HC Deb 10 April 1933 vol 276 cc2336-42

12.13 a.m.

The SECRETARY of STATE for SCOTLAND (Sir Godfrey Collins)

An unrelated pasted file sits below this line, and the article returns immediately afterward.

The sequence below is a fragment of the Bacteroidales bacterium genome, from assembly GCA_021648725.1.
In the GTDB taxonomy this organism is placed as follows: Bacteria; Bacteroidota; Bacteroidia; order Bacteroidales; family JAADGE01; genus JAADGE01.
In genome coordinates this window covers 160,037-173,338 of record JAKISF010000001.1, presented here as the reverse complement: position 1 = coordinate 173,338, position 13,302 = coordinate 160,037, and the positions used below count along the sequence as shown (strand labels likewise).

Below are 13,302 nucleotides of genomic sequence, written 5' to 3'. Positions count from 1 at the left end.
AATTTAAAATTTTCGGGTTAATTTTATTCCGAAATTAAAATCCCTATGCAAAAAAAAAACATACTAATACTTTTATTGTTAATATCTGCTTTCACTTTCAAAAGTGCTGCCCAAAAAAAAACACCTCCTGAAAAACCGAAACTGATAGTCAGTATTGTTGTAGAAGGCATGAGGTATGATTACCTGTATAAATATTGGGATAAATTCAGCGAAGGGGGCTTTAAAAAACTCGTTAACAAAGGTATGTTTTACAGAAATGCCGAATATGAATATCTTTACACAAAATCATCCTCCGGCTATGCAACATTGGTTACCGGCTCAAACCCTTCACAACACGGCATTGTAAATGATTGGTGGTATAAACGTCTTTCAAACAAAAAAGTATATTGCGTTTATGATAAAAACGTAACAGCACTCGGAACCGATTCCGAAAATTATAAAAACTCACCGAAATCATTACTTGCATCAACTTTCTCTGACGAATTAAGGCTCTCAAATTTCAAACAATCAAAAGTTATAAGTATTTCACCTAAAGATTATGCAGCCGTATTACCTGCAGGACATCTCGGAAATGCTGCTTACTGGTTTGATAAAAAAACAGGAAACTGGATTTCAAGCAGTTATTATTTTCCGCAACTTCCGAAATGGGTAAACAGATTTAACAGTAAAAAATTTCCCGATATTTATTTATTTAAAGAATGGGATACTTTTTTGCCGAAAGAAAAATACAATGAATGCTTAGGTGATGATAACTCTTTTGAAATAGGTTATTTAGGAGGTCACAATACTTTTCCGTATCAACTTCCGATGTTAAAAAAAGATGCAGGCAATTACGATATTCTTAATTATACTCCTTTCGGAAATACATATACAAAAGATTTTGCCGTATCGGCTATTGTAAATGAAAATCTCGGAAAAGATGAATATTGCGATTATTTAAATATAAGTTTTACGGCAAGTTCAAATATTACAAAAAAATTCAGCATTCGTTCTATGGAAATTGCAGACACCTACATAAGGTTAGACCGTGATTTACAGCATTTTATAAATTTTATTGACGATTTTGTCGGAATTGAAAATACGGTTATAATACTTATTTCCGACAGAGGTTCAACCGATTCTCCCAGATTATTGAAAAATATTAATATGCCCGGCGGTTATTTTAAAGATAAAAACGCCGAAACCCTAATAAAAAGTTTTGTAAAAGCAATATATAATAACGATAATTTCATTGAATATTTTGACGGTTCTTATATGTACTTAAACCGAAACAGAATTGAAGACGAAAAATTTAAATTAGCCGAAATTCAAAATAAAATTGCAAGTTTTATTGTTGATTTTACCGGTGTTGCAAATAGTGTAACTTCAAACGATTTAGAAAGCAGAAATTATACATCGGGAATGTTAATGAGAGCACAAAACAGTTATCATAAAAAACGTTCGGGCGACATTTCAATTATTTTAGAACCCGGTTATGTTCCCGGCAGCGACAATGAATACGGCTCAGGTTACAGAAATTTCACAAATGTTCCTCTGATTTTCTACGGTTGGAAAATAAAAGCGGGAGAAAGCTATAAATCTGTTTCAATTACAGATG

I beg to move, That it is expedient that a Tribunal be established for inquiring into a definite matter of urgent public importance, that is to say, the letting and allocation since the 1st day of January, 1928, of stances and of other premises in the markets under the control of the Corporation of Glasgow, and the circumstances attending and the negotiations prior to the said letting and allocation, and allegations of bribery and corruption in connection therewith, or in connection with other matters relating to the civic and municipal administration of the Corporation of the city of Glasgow and the licensing administration affecting the said city since the said date. I must apologise for having to detain the House for a few minutes on this Motion. It deals with a matter affecting a large number of people in the City of Glasgow. In recent years, numerous allegations have been made in the public Press and in communications addressed to Ministers and others to the effect that corrupt practices were taking place in the conduct of municipal business in Glasgow. Wherever these allegations have been of a sufficiently definite nature to enable the authorities charged with the administration of the criminal law to make investigations, such investigations have been made, but for the most part no sufficient evidence has been found to justify criminal proceedings. In February of this year, however, a Glasgow magistrate was indicted in the High Court of Justiciary for corruptly soliciting money as an inducement to or reward for his aid in connection with the allocation of market stances, and was fined £50 and declared incapable of holding public office for three years. The case itself aroused great public interest, and led to numerous representations to the Government in favour of a searching investigation into the administration of Glasgow Corporation affairs. The representations culminated in the passing of a unanimous resolution by the Corporation of Glasgow on the 2nd ultimo, asking me to take steps to have a tribunal appointed under the Tribunals of Inquiry (Evidence) Act, 1921, to inquire into allegations of corruption in connection with the municipal administration of that city. The Government's decision to take the necessary steps to set up a tribunal was announced in the House of Commons on the 9th of last month, when I also made the following statement: I am authorised by my right hon. Friend the Lord Advocate to say that, in the circumstances of the present case and with a view to removing any obstacle to the fullest investigation of the matters to be referred, he feels justified in intimating that any person, other than a member of the Corporation of Glasgow, who gives evidence before the tribunal, which may involve an admission that he has committed or been implicated in any way in a criminal offence relating to the matters being investigated, will not be prosecuted for such criminal offence but will be regarded as being in the same position as a person who has been called as King's evidence by the Crown in a criminal trial. That means that, by the giving of such evidence the witness will automatically be discharged from all liability to prosecution."—[OFFICIAL REPORT, 9th March, 1933; col. 1351, Vol. 275.] By proceeding under the Tribunals of Inquiry (Evidence) Act, 1921, it will be possible to take evidence on with, and to compel the attendance of witnesses and the production of documents, and it is hoped by these means, and by the measure of indemnity from prosecution promised in my announcement to the House of Commons last month, to secure an inquiry of a searching and conclusive character. As the inquiry relates to a local matter, it is right that the cost should be defrayed from local sources, and this the Corporation of Glasgow has undertaken to do. The members of the tribunal will be Lord Anderson, one of the Scottish High Court Judges, who will be Chairman; Sir Robert Boothby, K.B.E., manager of the Scottish Provident Institution and a director of the Bank of Scotland; and a third member whose name will be announced later. It will rest with the Commission itself to decide when they will open their inquiry, and where they will sit, but it is anticipated that they will sit in Glasgow. In making my statement to the House on the 9th ult., I expressed very strongly my view that a public duty rested on those in a position to give evidence relevant to the inquiry to tender such evidence to the tribunal. I desire this evening to reiterate that view, and at the same time to pay tribute to the valuable public service done by Mrs. McArthur in exposing the transaction which formed the subject of the recent prosecution, and enabling the criminal authorities to take effective action in that case.